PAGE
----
August 30, 2018 1:00 pm Published by 2 Comments

Developer: VideoKid Games

Publisher: Chorus Worldwide Games

Platform: Nintendo Switch (eShop)

Category: Arcade & Action

Release Date: August 30, 2018 (Worldwide)


Be kind and rewind!


The VideoKid by Developer Videokid Games LTD skates on to Switch this Summer and that’s about all it does. This Paperboy inspired game is infused with nostalgia and throwback references to my childhood but aside from that, there isn’t all that much else it has to go over.


The game is simple. Skate to the end of the neighborhood while avoiding traffic, pedestrians, and every 80’s TV show, music, or movie reference while also delivering bootleg VHS tapes, performing simple skateboard tricks, and snagging coins. The game plays in an isometric view and is reminiscent of simple point A to B concept games that try to throw a lot at you in an attempt to make things difficult.


The VideoKid suffers from a ‘bullet hell’ approach to game design and obstacles being thrown at you mostly for the sake of having something to avoid. In each run, which seems to be randomly generated your main tasks is to avoid a collision and also make enough money to take your girlfriend, Jennifer, out on a date.


You play as a Marty McFly (Back to the Future) look/sound alike in a skate or die always forward or left/right movement through the neighborhood. You have simple button presses of jumps and tricks, as well as launching VHS tapes towards mailboxes, just like Paperboy back in Atari and early console days.


While the game has its specific source material it draws from, it’s the slow pace at which it rewards you with cash for your completion of tricks and tasks that bogs the game down. I have played over and over the same level in the neighborhood with only slight changes to the obstacles for what seems like an eternity and I haven’t amassed much more than $100.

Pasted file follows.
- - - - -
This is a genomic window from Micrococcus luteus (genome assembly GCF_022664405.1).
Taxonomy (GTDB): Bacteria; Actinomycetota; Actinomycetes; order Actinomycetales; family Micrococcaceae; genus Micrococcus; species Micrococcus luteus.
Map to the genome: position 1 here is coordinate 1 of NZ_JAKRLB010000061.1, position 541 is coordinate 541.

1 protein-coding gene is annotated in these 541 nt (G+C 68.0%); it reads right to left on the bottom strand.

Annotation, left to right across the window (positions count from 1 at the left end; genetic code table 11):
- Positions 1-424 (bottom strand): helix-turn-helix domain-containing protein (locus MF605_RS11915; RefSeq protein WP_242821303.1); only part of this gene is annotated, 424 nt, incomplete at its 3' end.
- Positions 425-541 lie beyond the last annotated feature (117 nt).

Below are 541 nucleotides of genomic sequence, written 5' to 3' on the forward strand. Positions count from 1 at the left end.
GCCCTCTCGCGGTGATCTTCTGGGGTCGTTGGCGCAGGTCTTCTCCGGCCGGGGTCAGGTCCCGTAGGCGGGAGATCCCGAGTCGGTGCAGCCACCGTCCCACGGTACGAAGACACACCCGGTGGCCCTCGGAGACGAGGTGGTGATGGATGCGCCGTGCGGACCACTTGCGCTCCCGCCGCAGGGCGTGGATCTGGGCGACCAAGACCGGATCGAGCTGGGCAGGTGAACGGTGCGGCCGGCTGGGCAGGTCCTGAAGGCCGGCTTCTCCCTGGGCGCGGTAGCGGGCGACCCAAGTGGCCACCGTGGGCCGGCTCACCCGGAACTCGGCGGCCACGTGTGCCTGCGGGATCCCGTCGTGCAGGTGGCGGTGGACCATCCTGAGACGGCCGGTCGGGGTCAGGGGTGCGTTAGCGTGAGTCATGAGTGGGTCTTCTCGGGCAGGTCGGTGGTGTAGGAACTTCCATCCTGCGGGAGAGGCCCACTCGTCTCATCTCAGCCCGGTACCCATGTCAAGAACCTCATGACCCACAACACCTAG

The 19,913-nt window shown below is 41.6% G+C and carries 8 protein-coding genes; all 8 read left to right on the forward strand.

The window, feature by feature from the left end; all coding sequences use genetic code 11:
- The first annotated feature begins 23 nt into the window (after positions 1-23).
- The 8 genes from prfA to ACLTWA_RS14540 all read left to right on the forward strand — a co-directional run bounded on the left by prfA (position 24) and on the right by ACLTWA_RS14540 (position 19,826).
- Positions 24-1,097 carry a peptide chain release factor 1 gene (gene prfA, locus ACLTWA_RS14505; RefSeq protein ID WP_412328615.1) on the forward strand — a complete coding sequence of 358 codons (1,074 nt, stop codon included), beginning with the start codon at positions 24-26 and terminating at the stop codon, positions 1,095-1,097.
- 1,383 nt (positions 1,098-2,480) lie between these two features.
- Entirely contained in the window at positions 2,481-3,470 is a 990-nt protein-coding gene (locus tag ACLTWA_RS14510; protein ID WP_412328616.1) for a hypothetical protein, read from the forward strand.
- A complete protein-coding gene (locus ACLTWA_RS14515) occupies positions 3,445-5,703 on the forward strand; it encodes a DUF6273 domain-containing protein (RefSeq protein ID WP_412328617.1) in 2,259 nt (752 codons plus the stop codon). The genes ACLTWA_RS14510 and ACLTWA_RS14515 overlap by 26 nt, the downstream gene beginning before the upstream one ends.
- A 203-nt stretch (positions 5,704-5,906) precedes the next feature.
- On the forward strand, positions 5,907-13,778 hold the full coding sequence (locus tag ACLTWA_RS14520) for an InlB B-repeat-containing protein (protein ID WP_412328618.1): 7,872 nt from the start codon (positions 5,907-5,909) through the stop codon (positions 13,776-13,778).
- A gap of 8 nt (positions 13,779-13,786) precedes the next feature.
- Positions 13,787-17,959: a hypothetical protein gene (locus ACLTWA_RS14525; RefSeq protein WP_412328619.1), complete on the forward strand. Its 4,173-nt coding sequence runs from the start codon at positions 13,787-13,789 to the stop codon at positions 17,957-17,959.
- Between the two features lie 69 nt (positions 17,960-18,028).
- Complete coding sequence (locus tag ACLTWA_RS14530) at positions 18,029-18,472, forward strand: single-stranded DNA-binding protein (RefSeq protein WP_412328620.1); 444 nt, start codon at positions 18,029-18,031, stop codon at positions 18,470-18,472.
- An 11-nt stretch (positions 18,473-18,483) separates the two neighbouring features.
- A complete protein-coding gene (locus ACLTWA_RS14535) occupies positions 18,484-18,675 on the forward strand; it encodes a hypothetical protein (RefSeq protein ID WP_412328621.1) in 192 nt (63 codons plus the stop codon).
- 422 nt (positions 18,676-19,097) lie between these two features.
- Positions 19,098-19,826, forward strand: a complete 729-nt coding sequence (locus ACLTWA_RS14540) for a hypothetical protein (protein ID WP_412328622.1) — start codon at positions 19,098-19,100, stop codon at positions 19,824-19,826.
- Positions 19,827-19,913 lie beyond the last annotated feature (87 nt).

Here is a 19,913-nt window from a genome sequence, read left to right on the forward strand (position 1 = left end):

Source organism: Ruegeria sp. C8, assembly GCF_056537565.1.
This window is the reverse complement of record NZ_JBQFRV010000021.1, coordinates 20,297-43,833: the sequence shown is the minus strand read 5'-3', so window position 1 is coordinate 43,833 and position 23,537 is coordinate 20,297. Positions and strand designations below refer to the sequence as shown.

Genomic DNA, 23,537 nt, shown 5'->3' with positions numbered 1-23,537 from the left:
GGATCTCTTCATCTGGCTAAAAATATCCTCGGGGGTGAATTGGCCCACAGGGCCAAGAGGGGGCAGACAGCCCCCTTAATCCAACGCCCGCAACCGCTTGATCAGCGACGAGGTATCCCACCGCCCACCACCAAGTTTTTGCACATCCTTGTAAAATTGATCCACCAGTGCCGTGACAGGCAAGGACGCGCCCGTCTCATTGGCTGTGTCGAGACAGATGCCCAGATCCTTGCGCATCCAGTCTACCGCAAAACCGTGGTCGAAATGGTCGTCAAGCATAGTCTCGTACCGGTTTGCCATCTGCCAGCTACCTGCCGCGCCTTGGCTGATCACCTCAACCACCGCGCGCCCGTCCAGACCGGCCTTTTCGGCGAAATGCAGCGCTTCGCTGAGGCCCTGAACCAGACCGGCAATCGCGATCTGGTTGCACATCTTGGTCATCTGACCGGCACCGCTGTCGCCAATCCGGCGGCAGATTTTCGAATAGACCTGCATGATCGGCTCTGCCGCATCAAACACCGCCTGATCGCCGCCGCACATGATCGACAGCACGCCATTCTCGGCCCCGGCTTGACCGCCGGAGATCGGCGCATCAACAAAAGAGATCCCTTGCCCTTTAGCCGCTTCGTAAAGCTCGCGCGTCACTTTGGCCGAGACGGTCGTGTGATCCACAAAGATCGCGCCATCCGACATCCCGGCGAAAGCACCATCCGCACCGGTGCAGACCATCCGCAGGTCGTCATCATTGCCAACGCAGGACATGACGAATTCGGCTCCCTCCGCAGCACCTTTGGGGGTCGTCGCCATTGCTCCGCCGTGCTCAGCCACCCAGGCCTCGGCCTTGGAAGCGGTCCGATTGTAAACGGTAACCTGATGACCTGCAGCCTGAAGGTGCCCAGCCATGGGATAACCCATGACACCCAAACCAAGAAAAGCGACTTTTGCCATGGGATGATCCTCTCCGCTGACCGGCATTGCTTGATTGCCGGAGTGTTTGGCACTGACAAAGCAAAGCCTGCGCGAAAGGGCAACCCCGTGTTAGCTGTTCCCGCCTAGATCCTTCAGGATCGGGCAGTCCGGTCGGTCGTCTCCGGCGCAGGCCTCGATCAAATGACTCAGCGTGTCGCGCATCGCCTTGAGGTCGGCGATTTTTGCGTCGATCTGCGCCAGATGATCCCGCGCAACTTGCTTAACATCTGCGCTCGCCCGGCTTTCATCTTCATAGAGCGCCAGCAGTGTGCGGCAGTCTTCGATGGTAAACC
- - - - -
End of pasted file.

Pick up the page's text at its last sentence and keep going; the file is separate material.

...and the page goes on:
Store v06

The in-game cash is used to purchase new rider skins and tricks which come at steep prices. Getting anywhere in the game seems more like a chore than a showcase of my skills. While there are a lot of costumes to unlock I never felt like I needed or wanted them if playing the same thing over and over again was the only way to get them.


The VideoKid does have a variety of 8-Bit audio tracks as you skate through the neighborhood. Some of these seem to harken back to the NES and SNES Paperboy games. You will hear these same audio tracks over and over and over again as you skate through the neighborhood. The first few times it wasn’t that big of a deal but after a dozen or so attempts through the level of grinding the music began to annoy me.


There are more game sounds than the blips and bloop style of 8-Bit audio in the form of characters asking for help or thanking you for delivering VHS tapes to their house. The sounds are generic and the voice is pretty basic stuff but it’s there to change things up as you play over and over again.


It’s really a shame there isn’t a different street layout in this over and over again endless runner, or even some day/night or weather differences just to change things up a bit. The game got super boring really fast and the repetitive nature of the neighborhood and its obstacles didn’t offer much in terms of replayability.


After a few times of skating up the street, you will have seen most of what the game has to offer in terms of nostalgia trips with its NPCs that run or drive up the street. Without variety, the game really lacks that difference maker or appeal. The grind to gain any costumes is also really slow and painful as you realize you will need to play for hours and hours just to unlock skins for your skater that don’t do much aside from swap out pixels.



The VideoKid is a low-quality attempt to make something similar to Paperboy. It’s a real grind to get anywhere in the game and attempting to unlock all the costumes is a boring grindfest. I can’t recommend this game to anyone and it’s a shame since the premise of the game and the nostalgia factor was enough to draw my interest. The interests in this game though will quickly fade as it’s quickly apparent that you will do the same thing over and over again without any major differences to the level and obstacle placement. Nostalgia geeks may enjoy The VideoKid but this 80s kid is didn’t.





*Review Key Provided by Chorus Worldwide Games



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This post was written by jonathanober


  • The game is less than 5 dollars. You should consider that when reviewing this game. I feel for that price is a great game. If it were 50 dollars I would agree with you. I recommend everyone to buy the game.

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